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Financial Provision

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  • The husband appealed from a financial remedy order made in February 2020, on the ground that the judge had failed to assess or take into account the husband's needs and only considered the wife's needs. Part of the order had been for the husband to sell a property in Miami, with the wife to receive the lump sum. The day before the hearing the court – and the husband's own solicitors – learned that the husband's beneficial interest in that property had been transferred to his mother. In Moylan LJ's view, the judge had been entitled to take the husband's litigation conduct into account. The disparity in outcome could be justified in this case. The judge had found that the burden of maintaining the children was likely to be met by the wife. Moylan LJ did not accept the submission that the judge's consideration of the husband's needs had been inadequate. Patten LJ and Newey LJ agreed. The appeal was dismissed. Judgment, 25/09/2020, free
  • The wife made an application to implement the terms of a consent order. The husband cross-applied, to have the order implemented in a different manner. The premise of the consent order had been that two valuable properties in London and New York constituted matrimonial property, and their value would be aggregated with a third property, the overall value being divided equally between the parties. In Mostyn J's judgment, the true facts on which he had made the consent order had not been known by either the parties or the court at the time the order was made, and had the true facts been known (regarding the trusts involved, which were not capable of being collapsed or dissolved) he would have made a materially different order. The order was set aside. Judgment, 09/09/2020, free
  • The hearing concerned cross-applications made by the wife against the husband in the context of her application for financial remedies. They had married in 1991 and the wife's divorce petition had been issued in 2018. The wife relied upon the jurisdiction established in Thwaite v Thwaite [1982] Fam 1 to support the "insertion" of new orders into an agreement between the parties that, by application of Rose v Rose [2002] 1 FLR 978, had become an order of the court. Mr Recorder Allen QC did not consider that there had been a change in circumstances such that the Thwaite jurisdiction was engaged, and thus he could not entertain granting the relief sought by the wife. Even if he were wrong and the Thwaite jurisdiction was engaged, he would have declined to "insert" the orders sought by her into the Rose order. All applications made by both parties were dismissed in their entirety. Mr Recorder Allen QC also noted that he had been sent a significant number of emails by the parties' solicitors since the hearing, which he regarded as inappropriate and to be deprecated. Judgment, 25/08/2020, free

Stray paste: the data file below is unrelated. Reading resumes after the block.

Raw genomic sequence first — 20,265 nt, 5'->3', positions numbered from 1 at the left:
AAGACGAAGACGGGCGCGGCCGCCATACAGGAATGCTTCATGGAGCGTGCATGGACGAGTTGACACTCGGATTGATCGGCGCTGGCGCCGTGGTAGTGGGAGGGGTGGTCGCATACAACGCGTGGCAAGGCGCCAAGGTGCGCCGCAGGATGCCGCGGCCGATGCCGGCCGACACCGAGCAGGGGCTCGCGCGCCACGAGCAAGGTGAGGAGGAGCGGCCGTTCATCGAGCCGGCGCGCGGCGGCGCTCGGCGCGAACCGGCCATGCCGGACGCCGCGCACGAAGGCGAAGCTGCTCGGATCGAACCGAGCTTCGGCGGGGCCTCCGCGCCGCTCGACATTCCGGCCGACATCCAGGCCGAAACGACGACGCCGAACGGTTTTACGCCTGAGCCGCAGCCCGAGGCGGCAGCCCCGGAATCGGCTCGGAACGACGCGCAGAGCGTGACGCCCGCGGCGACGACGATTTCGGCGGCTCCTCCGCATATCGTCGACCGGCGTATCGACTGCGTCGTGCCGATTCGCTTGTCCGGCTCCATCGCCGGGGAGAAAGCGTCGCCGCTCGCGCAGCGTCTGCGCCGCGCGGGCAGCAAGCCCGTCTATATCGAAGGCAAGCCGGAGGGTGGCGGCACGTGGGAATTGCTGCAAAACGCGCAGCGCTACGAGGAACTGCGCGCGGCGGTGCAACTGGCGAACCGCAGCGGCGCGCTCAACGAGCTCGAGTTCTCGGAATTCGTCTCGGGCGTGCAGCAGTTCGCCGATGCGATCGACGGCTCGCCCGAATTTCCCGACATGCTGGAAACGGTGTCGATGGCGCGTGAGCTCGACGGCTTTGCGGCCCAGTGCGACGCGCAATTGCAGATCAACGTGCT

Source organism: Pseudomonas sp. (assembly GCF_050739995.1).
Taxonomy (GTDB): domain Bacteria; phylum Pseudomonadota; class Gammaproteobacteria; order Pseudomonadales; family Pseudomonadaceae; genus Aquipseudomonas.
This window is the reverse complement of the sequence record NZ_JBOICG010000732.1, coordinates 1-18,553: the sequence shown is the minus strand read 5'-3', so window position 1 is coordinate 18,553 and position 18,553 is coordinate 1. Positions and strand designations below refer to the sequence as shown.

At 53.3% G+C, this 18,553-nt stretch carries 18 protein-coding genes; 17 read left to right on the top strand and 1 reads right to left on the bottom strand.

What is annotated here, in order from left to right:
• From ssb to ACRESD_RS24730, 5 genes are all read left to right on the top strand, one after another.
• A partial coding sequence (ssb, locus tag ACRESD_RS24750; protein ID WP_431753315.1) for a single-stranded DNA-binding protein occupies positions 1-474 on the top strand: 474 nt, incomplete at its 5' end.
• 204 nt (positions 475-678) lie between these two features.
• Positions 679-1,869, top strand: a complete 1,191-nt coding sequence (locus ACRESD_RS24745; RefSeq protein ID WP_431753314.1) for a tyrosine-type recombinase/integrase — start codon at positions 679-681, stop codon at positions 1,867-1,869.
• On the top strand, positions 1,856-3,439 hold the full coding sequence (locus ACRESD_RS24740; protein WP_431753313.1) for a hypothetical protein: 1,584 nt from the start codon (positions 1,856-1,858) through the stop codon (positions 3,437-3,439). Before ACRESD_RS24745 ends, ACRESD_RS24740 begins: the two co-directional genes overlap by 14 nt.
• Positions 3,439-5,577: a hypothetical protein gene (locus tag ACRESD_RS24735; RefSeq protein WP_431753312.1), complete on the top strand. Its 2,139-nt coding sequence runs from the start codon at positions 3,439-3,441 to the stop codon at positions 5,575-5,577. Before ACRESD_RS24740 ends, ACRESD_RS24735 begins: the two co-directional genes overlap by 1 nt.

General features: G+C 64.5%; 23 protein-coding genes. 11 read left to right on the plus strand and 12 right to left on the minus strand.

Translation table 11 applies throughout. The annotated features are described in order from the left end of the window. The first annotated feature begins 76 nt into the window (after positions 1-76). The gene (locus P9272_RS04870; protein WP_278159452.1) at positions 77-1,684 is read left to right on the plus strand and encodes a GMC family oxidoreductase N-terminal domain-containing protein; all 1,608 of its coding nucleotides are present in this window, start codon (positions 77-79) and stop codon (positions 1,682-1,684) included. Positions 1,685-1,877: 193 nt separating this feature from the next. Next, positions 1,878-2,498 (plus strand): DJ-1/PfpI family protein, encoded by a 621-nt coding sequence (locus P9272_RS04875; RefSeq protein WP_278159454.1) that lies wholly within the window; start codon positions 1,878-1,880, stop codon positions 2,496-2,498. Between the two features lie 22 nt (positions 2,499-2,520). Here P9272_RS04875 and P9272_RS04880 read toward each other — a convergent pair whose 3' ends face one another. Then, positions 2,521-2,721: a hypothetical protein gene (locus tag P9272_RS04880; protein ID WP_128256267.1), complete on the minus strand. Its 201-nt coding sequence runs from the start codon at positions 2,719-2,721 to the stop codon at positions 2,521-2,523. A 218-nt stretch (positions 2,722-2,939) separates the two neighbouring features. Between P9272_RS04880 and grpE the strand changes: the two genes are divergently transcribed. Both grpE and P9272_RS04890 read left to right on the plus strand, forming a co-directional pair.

• The parties had been married and had a ten-year-old daughter. The proceedings had been protracted and involved substantial costs. The judge had made an income clean break order. The husband had applied to enforce the outstanding payment of the lump sum. The wife now applied to set the order aside, make a new order or vary its terms insofar as it dismissed income claims and required payment of a lump sum. She argued that where there was an executory order which had not been fully implemented, and the current circumstances were inequitable, the original order should be set aside and everything opened up again. She placed specific reliance on Thwaite [1981] 2 All ER 789. DDJ David Hodson dismissed her application, apart from as to the date of payment. He was satisfied that the appropriate test was either "significant change of circumstances or quasi-Barder" and in his view none of the reasons given in this case came remotely close. Judgment, 21/08/2020, free
  • An application by the wife to vary and extend the freezing orders granted against the first respondent in 2016, to cover all of his assets. They had been granted because of a real risk that the judgment – that the husband should pay the wife £453,576,152 by way of financial remedy consequent upon the breakdown of their marriage – would otherwise have gone unsatisfied. Knowles J had no hesitation in concluding that there was a real risk that the judgments and orders in the wife's favour would go unsatisfied if the relief were not granted. The husband's complex web of illicit transactions had expanded beyond the perceived scope of the original freezing orders, with the result that he and third parties had felt able to ignore the court's orders with impunity. Judgment, 21/08/2020, free

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